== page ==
The present pandemic, which in a few short months has wreaked havoc across our world, is most likely caused by an imbalance in the natural world, as loss of habitat and biodiversity is not only driving animals to extinction but directly causing animal viruses to spread to humans. In response our leaders are using the images of conflict: “We are at war with Covid 19,” we keep hearing; it is an “invisible enemy” we need to “vanquish.” But although this virus is disrupting our lives, causing sickness, death, and economic breakdown, it is itself a completely natural phenomenon, a living thing reproducing itself in the way nature intended. Are these images of conflict and conquest appropriate or even helpful? Do they help us to understand and to respond, to bring our world back into balance?
We are living in a time of profound imbalance, extreme social and economic inequality even as the natural world is being thrown into climate collapse and ecocide. This is what happens when a civilization fails, when we come to the end of an era. And stuck in our present patterns of divisiveness, of competition and conflict, we do not have any real solutions. But there is different way to be, “another country” that is not so far away, but in the ground under our feet, in the movement of the wind and water flowing over stones.
If we are to walk into this different land—not the battle-scarred landscape of our drive to fight and control nature, of clear-cut forests and vast monoculture fields, but a return to wholeness, to a sustainability that reaches deep into the Earth,—where will we begin? Could it be it as simple as returning, reconnecting with what is sacred and simple around us, the living connections that are already present but often overlooked?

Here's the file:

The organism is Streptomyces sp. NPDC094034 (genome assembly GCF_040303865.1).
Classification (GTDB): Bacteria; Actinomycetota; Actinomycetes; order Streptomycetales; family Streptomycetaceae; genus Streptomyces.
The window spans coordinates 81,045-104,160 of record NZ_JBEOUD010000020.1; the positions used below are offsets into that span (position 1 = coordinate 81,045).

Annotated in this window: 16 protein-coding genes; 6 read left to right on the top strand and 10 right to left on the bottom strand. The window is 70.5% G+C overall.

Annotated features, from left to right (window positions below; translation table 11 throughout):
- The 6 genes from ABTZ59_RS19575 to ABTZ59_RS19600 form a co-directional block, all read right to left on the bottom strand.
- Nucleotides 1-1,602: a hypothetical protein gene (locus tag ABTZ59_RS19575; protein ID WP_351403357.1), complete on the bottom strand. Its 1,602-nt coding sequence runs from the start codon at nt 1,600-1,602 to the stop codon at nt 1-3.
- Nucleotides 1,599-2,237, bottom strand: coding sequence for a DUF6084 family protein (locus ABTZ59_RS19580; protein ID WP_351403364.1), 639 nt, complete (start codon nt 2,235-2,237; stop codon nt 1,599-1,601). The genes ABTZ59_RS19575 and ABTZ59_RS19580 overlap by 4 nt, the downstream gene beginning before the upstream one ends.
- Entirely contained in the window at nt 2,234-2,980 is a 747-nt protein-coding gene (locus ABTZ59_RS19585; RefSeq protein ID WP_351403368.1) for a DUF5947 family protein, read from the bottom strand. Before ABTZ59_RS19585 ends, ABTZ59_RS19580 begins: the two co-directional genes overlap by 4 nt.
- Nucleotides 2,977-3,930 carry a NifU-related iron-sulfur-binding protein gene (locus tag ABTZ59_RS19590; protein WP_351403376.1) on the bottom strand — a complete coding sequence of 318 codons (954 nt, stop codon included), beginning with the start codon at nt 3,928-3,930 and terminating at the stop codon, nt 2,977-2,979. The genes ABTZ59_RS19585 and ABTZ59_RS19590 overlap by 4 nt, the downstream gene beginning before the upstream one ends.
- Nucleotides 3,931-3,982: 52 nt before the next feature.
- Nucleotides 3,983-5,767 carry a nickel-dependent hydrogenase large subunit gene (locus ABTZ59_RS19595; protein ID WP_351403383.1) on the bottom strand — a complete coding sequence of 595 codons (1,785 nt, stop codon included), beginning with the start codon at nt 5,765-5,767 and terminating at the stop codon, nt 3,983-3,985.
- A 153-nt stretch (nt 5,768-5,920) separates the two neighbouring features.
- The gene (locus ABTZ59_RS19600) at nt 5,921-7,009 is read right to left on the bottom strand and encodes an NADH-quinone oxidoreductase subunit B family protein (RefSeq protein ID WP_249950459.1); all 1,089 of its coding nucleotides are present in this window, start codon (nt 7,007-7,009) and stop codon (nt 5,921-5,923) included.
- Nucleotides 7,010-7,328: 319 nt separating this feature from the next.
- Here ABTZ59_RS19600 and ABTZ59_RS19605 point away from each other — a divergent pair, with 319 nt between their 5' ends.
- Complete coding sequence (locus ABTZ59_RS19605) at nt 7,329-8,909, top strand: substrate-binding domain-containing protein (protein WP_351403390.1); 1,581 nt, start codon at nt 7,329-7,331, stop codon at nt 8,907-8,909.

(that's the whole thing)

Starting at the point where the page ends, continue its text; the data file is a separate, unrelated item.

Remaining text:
Adapted from Llewellyn Vaughn-Lee, The natural Order of Things
May I see the connections and respect the sacred.
How has the pandemic affected you? Are you annoyed at its intrusion into the “normal” way of things or do you see it as a reminder that change is needed? What is your response?
I brought you into the fruitful land
To eat its fruit and its good things.
But you came and defiled My land,
And My inheritance you made an abomination.
We did not respond to the partial catastrophes. Who now speaks of the fires in Australia, or remembers that 18 months ago a boat could cross the North Pole because the glaciers had all melted? Who speaks now of the floods? I don’t know if these are the revenge of nature, but they are certainly nature’s responses. This is the time to take the decisive step, to move from using and misusing nature to contemplating it.
Aside from the coronavirus pandemic, the biggest, most destructive exponential growth processes that we must grapple with today are those associated with global climate change.
We’re transforming the climate and we can’t pretend that these radical changes to how the Earth works and life on Earth are not going to affect our health.
Dr Aaron Bernstein
If you want to understand the kind of damage that climate change will inflict, look at COVID-19 and spread the pain out over a much longer period of time. The loss of life and economic misery caused by this pandemic are on par with what will happen regularly if we do not eliminate the world’s carbon emissions.
Researchers worry that rising temperatures could cause animals to spread disease in more widespread areas, make pathogens more savvy at surviving in hot climates, and possibly weaken the human body’s immune response.
The relationship between climate change and global health is unmistakable. This is a critical time for public health advocates to demand that political leaders safeguard the health of the world’s population, with particular attention to the survival needs of the most disadvantaged.
The International Response to Climate Change, An Agenda for Global Health, Lindsay F. Wiley, JD, MPH; Lawrence O. Gostin, JD
Climate change is only going to make pandemics like coronavirus more frequent.